How to Anticipate the Obstacles to Achieving Your Goals

What is the current goal you’re working towards? What are the potential obstacles that could get in your way?

Once you have a comprehensive view of your goals and when you want to achieve them, the next step is to identify potential challenges. When you know the challenges and potential problems ahead of you, you can be better prepared to face them.

Here is how to anticipate and prepare for the obstacles to achieving your goals.

Identify Challenges

According to Tracy, challenges are inevitable and failure is part of the process of pursuing your goals. He writes that successful people understand that the only real failure is giving up. (Shortform note: Remove the stigma of failure by learning to see it as something positive: When you fail, remind yourself that it’s only a temporary setback and that the experience holds a valuable lesson. Then, reflect on how you can use the lesson to move forward.) 

Tracy offers these two tips for preparing for the obstacles to achieving your goals:

1) Find the root cause. Write down every possible roadblock and look at each problem from every angle, digging deeper until you find its root cause. Tracy says it’s important to identify the root cause of your problems so that you can determine the right course of action. (Shortform note: To encourage deeper thinking as you reflect on your problems, revisit the “five whys” technique you used while clarifying your values: Look at each problem and keep asking why it’s happening until you arrive at the root cause.)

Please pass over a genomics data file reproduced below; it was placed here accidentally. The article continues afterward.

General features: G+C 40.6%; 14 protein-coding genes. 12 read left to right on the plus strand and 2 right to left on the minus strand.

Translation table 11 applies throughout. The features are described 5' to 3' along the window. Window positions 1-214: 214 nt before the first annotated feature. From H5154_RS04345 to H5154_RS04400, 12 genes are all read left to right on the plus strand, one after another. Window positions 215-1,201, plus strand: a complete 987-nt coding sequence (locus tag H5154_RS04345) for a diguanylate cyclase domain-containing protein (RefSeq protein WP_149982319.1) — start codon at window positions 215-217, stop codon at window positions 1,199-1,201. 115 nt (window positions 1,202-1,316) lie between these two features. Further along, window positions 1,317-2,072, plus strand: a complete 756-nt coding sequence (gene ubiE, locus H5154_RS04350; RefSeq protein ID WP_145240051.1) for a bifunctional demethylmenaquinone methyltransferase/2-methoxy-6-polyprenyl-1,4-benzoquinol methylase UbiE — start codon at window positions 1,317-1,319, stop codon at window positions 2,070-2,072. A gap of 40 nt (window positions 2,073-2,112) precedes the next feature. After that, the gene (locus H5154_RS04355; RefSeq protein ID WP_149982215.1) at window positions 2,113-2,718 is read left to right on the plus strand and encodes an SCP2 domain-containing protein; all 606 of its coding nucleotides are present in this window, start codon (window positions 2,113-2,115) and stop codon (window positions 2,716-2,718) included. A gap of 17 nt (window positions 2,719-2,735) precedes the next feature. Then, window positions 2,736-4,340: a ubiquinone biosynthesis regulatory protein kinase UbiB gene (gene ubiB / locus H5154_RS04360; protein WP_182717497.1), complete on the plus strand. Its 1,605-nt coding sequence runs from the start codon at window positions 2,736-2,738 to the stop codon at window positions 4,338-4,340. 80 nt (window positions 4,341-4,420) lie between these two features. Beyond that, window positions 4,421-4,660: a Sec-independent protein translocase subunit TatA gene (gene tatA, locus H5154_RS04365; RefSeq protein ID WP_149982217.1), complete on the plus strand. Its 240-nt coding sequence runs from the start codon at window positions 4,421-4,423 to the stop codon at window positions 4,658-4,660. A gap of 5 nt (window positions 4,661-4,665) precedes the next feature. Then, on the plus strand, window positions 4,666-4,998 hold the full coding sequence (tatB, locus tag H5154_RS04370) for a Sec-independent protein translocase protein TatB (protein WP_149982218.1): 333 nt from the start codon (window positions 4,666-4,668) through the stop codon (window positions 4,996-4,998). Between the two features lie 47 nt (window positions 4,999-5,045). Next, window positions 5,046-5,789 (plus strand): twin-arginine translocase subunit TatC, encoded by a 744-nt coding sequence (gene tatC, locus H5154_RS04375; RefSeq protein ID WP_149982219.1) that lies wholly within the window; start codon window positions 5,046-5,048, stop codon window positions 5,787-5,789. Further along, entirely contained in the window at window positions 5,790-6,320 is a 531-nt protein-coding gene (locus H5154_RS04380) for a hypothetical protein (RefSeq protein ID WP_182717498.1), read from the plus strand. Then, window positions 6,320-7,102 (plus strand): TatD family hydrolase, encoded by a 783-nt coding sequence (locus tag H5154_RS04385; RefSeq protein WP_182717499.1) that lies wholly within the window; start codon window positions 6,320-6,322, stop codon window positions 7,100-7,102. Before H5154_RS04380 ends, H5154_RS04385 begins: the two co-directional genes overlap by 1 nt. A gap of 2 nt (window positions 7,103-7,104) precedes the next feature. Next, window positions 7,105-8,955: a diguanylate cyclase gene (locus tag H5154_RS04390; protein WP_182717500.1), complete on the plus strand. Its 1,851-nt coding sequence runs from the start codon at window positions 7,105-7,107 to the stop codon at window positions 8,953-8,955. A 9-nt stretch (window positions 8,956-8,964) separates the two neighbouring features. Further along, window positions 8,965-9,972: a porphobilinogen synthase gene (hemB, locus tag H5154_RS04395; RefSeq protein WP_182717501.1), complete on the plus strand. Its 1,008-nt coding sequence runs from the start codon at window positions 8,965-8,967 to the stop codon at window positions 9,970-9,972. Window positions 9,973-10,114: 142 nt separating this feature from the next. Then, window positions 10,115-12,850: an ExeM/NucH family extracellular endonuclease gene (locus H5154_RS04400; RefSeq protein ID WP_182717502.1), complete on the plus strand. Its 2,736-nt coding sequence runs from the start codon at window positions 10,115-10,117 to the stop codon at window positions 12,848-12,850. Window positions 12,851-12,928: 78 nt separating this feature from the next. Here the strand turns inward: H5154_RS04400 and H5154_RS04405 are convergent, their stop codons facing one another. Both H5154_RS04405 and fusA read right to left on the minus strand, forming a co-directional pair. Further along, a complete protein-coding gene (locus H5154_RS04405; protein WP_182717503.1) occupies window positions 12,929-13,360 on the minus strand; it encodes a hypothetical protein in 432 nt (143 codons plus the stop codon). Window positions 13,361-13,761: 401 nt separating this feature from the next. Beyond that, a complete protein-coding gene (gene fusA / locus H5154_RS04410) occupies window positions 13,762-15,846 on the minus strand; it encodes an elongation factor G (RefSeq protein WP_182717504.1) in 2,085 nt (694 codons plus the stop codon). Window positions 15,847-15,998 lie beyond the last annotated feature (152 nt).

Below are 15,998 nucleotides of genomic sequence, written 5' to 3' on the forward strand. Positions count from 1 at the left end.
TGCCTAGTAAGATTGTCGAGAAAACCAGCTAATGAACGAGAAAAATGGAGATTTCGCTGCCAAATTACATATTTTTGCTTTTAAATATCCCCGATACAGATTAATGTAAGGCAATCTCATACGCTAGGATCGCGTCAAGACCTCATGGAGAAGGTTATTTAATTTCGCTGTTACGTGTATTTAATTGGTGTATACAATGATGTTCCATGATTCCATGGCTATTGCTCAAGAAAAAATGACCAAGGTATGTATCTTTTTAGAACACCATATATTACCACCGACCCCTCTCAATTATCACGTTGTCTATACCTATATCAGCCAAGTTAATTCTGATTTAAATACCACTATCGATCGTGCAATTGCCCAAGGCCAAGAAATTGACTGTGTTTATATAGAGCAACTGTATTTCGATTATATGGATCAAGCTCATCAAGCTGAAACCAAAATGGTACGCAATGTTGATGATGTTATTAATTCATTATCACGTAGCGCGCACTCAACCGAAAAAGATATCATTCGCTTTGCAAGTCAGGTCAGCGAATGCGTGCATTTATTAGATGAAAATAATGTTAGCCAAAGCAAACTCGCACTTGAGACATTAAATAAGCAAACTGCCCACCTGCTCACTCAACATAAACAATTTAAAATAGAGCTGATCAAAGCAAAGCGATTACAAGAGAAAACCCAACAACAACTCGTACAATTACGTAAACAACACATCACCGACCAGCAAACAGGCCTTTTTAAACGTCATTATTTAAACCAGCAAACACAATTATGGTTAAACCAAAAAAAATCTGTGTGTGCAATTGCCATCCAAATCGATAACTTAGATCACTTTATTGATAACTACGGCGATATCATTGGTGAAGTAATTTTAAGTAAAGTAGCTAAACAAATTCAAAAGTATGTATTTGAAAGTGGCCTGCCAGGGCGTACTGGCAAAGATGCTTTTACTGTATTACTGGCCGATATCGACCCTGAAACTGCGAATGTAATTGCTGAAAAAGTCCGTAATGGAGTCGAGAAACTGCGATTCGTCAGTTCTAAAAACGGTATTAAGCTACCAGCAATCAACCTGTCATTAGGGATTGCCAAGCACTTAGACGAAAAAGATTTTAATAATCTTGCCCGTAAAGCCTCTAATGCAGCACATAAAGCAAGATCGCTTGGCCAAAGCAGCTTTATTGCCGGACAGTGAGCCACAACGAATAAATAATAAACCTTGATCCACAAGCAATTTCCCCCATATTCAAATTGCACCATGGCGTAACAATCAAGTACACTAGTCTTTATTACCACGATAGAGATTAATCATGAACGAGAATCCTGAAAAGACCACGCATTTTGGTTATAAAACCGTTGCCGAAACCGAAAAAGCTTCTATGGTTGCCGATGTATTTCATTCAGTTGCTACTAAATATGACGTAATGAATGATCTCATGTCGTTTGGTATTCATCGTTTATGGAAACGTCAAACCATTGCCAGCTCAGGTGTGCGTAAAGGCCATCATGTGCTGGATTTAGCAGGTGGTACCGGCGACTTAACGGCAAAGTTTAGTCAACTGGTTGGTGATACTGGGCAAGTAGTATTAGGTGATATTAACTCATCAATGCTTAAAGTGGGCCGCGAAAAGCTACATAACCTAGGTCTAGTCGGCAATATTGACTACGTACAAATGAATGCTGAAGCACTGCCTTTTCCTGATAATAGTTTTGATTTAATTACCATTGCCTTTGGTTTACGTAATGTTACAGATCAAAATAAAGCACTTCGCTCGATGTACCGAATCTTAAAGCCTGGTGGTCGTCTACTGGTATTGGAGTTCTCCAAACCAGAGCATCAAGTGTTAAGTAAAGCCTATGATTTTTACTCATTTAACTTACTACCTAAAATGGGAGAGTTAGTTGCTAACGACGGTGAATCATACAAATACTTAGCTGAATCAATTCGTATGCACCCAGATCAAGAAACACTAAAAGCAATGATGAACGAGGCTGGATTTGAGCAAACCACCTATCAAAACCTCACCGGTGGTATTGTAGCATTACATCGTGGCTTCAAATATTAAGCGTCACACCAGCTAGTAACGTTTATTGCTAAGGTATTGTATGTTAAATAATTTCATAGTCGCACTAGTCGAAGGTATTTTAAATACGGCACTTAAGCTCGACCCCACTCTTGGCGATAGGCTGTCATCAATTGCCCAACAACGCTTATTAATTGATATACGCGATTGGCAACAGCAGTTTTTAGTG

If you’re having trouble determining the root cause, ask someone close to you to give their perspective. There’s a big chance that the root cause might be you—Tracy writes that 80 percent of your obstacles stem from your own weaknesses, fear, and doubt. (Shortform note: These weaknesses vary from person to person. Some of the internal forces that might sabotage your progress are a lack of discipline or focus, perfectionism, and the need to be liked.)

2) Find solutions, not excuses. Instead of dwelling on your problems and how they make you feel, Tracy says to stay solution-oriented. (Shortform note: One way to do this is to ask solution-oriented questions. For example, instead of asking, “Why am I not getting promoted?” ask, “What three things should I accomplish this quarter to improve my performance?”)

Determine the Skills You Need

Once you identify your challenges, you’ll have a clearer idea of the skills required for you to overcome them and reach your goals. Tracy argues that if you don’t have the necessary skills or if you’re weak in some areas, commit to learning and strengthening those skills. Learning new things will not only help you reach your goals but will also increase your self-esteem and give you more courage and confidence to pursue what you want. (Shortform note: Additionally, research suggests that continuous learning offers advantages outside of goal achievement, such as keeping you agile and adaptable to change, helping you make new friends, broadening your perspective, and enriching your life.)

Tracy says that learning new skills is especially important for your career goals because your skills are directly related to your earning ability—he writes that the more skilled you are, the higher your potential income. (Shortform note: Tracy associates career success with a higher income, so to him, the end goal of upgrading your skills is to make more money. However, some argue that career success is not just about accomplishments, but a combination of financial stability and personal fulfillment. Clarifying values in the pre-goal-setting stage can help you come up with your own definition of career success.)